Friday, January 2, 2015
Actual Play: Original D&D
The PCs started exploring a dungeon complex I am calling the Orichalcum Age Dungeon, which was built during the years before Atlantis sunk beneath the waves. Things went quickly from town to dungeon and (after distracting some giant rodents with rations) the PCs wound up talking to an NPC magic-user, who they eventually convinced to come with them on their trip. It was really interesting to play this out using the reaction tables, as the MU went from skeptical to accepting their offer. But when a PC accidentally walked through a teleportation trap, he wanted to leave him for lost, while the other PCs stayed loyal. They voluntarily went into the trap while the NPC left them behind. Following the dice always leads to an interesting dynamic. It's practically the first law of old school roleplaying.
On the other side of the teleport trap, the PCs eventually found and slept a group of bandits, only leaving the leader. They had him as a captive, but he turned the table; having a good HP total will do that for you. At one point in the ensuing fight, he managed to take one of the PCs hostage, which was an on the fly ruling I made when he had rolled a 20 to hit and would've instantly killed him. I like the interpretation that a 20 allows you to do max damage or any other maneuver you like, and in the future I think I'll leave it open for PCs. The hostage character wound up getting the sharp end of the dagger when the PCs threatened a slept bandit in return; the bandit leader didn't value his followers that much, after all.
Then there were Selenites. I used them in place of kobolds, figuring that as diminutive creatures and fairly weak they would have a similar role. The fun part was that the PCs chased them to a portal leading to a gray, featureless wasteland – the Moon, of course. This went to two principles I am working on with this dungeon. First, the idea that PCs shouldn't have to go deep in the dungeon to get to really interesting parts; second, the idea of replacing a lot of the generic monster crew with more interesting counterparts.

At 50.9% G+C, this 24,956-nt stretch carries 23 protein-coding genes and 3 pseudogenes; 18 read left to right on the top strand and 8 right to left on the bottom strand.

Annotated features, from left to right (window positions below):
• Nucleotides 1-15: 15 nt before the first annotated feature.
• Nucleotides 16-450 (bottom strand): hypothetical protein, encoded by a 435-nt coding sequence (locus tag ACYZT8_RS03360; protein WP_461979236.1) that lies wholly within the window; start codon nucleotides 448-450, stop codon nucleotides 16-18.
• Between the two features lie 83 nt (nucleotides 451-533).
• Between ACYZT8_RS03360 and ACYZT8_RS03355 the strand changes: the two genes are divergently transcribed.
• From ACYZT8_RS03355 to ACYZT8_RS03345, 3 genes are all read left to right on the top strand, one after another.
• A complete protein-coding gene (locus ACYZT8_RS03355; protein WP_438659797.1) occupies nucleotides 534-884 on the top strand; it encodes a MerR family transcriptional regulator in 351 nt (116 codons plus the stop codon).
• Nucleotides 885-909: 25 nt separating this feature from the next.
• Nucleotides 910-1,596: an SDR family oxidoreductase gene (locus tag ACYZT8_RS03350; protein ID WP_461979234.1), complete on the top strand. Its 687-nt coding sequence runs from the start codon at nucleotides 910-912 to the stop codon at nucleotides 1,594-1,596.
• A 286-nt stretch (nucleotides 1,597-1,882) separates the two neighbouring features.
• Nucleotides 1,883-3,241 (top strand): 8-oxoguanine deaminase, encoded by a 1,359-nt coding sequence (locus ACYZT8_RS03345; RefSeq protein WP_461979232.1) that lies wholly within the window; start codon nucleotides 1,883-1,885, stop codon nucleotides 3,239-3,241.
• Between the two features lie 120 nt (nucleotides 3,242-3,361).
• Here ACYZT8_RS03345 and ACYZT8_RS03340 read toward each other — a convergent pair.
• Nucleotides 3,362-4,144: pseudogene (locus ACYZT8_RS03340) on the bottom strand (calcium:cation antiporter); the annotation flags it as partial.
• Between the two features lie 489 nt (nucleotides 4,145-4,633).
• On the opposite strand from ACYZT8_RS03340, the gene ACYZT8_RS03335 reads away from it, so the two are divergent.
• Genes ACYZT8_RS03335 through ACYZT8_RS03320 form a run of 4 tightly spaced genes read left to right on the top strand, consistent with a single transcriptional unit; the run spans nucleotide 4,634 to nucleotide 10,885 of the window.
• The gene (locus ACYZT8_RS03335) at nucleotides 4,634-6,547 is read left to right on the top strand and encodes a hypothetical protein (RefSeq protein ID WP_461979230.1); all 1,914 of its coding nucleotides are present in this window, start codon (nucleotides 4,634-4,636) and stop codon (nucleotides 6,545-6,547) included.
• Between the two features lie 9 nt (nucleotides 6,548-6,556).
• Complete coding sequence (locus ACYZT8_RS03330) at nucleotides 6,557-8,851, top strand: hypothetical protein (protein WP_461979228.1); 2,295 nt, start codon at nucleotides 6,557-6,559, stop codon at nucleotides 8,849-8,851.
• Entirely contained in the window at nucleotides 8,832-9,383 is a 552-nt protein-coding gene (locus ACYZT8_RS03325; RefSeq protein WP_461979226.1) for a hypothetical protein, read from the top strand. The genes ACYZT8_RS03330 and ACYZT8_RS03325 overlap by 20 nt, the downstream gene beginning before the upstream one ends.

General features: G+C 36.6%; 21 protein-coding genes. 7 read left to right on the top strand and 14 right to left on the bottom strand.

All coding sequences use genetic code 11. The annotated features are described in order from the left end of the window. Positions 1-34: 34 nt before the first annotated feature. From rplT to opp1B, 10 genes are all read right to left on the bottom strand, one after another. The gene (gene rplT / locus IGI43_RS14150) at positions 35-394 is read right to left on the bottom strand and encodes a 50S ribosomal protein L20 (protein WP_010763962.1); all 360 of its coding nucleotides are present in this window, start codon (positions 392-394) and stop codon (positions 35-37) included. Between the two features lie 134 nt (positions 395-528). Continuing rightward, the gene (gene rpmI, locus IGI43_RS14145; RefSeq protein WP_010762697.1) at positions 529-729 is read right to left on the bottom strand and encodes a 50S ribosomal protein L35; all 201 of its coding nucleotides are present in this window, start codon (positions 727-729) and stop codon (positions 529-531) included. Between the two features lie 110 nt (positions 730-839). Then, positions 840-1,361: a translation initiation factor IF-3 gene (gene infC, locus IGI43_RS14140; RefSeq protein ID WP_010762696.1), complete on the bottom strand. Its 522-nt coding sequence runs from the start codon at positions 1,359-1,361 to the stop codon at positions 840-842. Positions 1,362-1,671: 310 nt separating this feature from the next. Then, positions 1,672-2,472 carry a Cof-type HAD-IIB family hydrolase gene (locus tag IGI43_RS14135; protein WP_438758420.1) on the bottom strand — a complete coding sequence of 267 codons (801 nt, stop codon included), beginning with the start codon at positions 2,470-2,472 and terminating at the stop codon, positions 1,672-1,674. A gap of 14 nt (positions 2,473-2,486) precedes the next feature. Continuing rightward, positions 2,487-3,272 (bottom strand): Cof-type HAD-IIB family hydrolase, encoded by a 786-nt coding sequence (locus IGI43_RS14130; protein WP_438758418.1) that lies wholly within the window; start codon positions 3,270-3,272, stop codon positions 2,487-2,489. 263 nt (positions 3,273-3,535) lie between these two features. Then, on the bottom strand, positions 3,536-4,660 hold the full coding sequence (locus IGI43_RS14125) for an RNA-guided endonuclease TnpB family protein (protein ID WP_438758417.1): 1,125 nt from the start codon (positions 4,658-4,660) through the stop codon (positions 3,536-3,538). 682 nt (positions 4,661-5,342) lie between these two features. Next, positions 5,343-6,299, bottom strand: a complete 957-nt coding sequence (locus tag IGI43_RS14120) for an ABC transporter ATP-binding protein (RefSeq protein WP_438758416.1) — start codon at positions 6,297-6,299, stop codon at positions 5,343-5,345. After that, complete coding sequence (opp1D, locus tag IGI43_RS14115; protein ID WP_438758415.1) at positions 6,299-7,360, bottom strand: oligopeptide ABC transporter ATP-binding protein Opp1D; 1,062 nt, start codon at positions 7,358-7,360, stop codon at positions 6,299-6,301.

It being OD&D contributed greatly to the latter. I've gone back and forth over the issue of monster design, because OD&D has very few variables and correspondingly not a lot of design space to make monsters unique. But the flip side of this is that creating a new monster is just a question of changing one or two numbers from an existing monster. The referee can literally think up new monsters while stocking the dungeon. (Personally, my notes list armor class, movement rate and hit dice, so I can actually write up everything I need for a monster in my room notes.)
When comparing this to later iterations of D&D, the ease of inventing monsters on-the-fly for OD&D is an advantage that it's hard to overstate. The only things you have to spend any time thinking about are special abilities beyond basic d6 damage. Even in Metamorphosis Alpha I find design to be much more involved, while in B/X D&D it's a bit of a chore and in 5e it's such a maze I'm not sure I really want to think about it.
It's also interesting to notice patterns that people develop. Holmes and B/X make people throw tons of flaming oil; I ran with this strategy doing damage, although not as powerfully as in Holmes. Technically in a strict reading of OD&D, oil should just deter pursuit rather than doing damage, but I rolled with it for a session. Swords & Wizardry Whitebox also has players develop habits that are just wrong for by the book OD&D, for instance the whole idea of bonuses for a 13 stat other than Dexterity. And nobody turned over a character write-up for the game with the stats in OD&D order (Str Int Wis Con Dex Cha).
In my mind, this has always been an OD&D blog. Even though I think clones that go afield from what OD&D is are putting out really excellent material today and pushing the envelope in what D&D can do, the original game still has a very special place for me. Most of the time today was spent on the exploration game of OD&D, and I've always thought that is the game's real strength. None of that is to knock other editions, or the clones, but playing the original game always brings this home for me.
Labels: actual play
Subscribe to: Post Comments (Atom)
Complicated monster stat blocks are one of the things that frighten me away from writing new adventures of my own and certainly from writing new monsters.ReplyDelete
Without really thinking about 0e, I had simplified monsters similarly for my b/x game.
I don't think 5e stat blocks are all that bad, unless you really care how tough the monster is compared to other monsters with the same XP budget... but if you're used to the OD&D way of doing things there's no real reason you would care. Still, there's something very liberating about just picking AC, Hit Dice, move and any special abilities. I certainly recommend people try it... even in 5e that would be my recommended starting point. I wouldn't assign stats unless the monster really called out for it being particularly good or bad at a specific thing like Str or Dex.ReplyDelete
I enjoyed reading the actual play report. This report gave me some ideas about what to do in my own game.ReplyDelete